BBC Symphony Orchestra/Bělohlávek Jean-Guihen Queyras [Haydn & Mahler]

Cello Concerto in D
Symphony No.5

Jean-Guihen Queyras (cello)

BBC Symphony Orchestra
Jiří Bělohlávek

Reviewed by: Kevin Rogers

Reviewed: 23 May, 2009
Venue: Barbican Hall, London

Jiří BělohlávekThe BBC Symphony Orchestra completed its 2008-09 Barbican Hall season with a quite exceptional account of Mahler’s Symphony No.5, music that has been played an awful lot of times in London recently. However, when a reading such as Jiří Bělohlávek’s comes along, one’s faith is restored in not only the power of the music but in the ability of an orchestra to reinforce its greatness. From first note to last, this was a reading that was played in admiration of and respect for Mahler’s music.

Bělohlávek displayed profound appreciation of the symphony’s overall architecture, making a coherent journey from the funerary opening to ultimate triumph. He was aided by some remarkably fine playing. To highlight Gareth Bimson’s trumpet solos and Martin Owen’s contributions on horn does a disservice to the rest of the brass. Timpanist John Chimes was notable, too. Throughout, balances were excellent. Bělohlávek employed antiphonal violins (not that he always does); the strings, even when very quiet, were supported or enhanced by brass and, even at the very loudest moments, clarity was maintained.

The measured opening trumpet fanfare was the perfect launch-pad for what became a ‘funeral march’ with defiant tread; the expansive sections flowed with purpose, the trumpet returning to puncture the passionate whirlwind climax and the defiant pizzicato that closes the movement was a perfectly executed sforzando (if maybe, it seems, what Mahler intended!). The opening of the second movement was suitably vehement, a caustic edge to the playing. The moments of calm flowed seamlessly from and into turbulence.

Gustav Mahler (1860-1911)A long pause (an instruction in the score) before the start of the scherzo was provided. Mahler’s markings warn the conductor against hurrying, here allowing graceful contributions from the orchestra. At times Bělohlávek was very strict so that moments of relaxation provided wonderful contrasts. The horns danced amongst themselves producing some superb ‘stereo’ effects and mania took hold towards the end.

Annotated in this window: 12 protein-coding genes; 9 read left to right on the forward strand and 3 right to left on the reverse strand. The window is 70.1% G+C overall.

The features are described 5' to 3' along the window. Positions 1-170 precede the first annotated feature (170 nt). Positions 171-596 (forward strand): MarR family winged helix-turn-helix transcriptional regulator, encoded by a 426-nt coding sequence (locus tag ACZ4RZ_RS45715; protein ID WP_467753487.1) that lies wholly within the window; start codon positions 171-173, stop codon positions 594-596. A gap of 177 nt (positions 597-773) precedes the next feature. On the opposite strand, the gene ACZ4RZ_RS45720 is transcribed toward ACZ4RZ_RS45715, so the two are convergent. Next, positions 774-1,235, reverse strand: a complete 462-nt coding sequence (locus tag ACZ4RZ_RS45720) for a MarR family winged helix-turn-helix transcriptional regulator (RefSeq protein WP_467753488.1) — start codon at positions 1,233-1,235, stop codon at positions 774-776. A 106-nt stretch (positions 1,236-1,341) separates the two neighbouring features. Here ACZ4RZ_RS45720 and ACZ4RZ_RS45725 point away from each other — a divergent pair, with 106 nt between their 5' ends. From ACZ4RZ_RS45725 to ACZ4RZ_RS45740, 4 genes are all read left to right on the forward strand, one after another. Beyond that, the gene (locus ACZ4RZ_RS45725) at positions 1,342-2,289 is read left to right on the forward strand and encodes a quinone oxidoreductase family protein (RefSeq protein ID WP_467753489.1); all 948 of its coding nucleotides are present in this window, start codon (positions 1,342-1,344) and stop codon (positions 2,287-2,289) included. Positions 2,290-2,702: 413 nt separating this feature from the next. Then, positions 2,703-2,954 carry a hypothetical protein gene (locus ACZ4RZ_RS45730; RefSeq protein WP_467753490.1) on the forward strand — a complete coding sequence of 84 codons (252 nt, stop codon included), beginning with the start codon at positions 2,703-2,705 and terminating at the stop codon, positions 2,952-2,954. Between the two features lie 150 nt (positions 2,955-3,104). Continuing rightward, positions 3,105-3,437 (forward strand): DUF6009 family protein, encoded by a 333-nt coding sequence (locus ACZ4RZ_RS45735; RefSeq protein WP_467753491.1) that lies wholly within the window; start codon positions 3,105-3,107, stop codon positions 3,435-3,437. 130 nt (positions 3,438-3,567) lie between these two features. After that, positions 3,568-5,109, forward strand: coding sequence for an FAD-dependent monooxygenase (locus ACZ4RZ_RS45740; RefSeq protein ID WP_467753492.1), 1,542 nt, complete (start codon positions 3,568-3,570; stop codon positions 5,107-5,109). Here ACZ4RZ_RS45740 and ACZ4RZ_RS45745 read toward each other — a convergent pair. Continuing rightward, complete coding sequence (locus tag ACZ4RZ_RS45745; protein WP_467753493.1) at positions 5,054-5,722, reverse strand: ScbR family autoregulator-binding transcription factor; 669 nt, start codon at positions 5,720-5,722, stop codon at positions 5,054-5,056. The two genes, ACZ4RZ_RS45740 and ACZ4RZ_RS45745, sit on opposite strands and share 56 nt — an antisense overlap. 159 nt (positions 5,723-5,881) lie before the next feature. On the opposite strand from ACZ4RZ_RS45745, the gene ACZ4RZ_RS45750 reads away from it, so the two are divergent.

The fourth-movement Adagietto was famous long before Visconti’s film of “Death in Venice” (1971). Henry Wood conducted its British premiere in 1909 at the Proms, thirty-six years before the symphony itself was first heard in England. The quality of the BBCSO’s strings shone to give a moving account, with some wonderfully rich sonorities.

It was a surprise that Bělohlávek ignored the attacca into the finale. Restraint, which allowed a controlled building-up of tension, gave the final movement an inexorable drive that fully teased-out Mahler’s twisting narrative, the BBCSO so involved; the blazing peroration, a triumph of contrapuntal expression, was here a wonder. Bělohlávek and his careful preparation made this performance a triumph.

Earlier, Jean-Guihen Queyras had played Haydn’s D major Cello Concerto, a nuanced account, the soloist’s cadenzas pertinent and not too extravagant. What impressed most was Haydn’s so-inventive music! The finale explores possibilities of contrasts in pitch and dynamics, Queyras bringing out Haydn’s experimentation.

  • Broadcast on BBC Radio 3 on Friday 3 July at 7 p.m.

Leave a Reply

Your email address will not be published. Required fields are marked *

Skip to content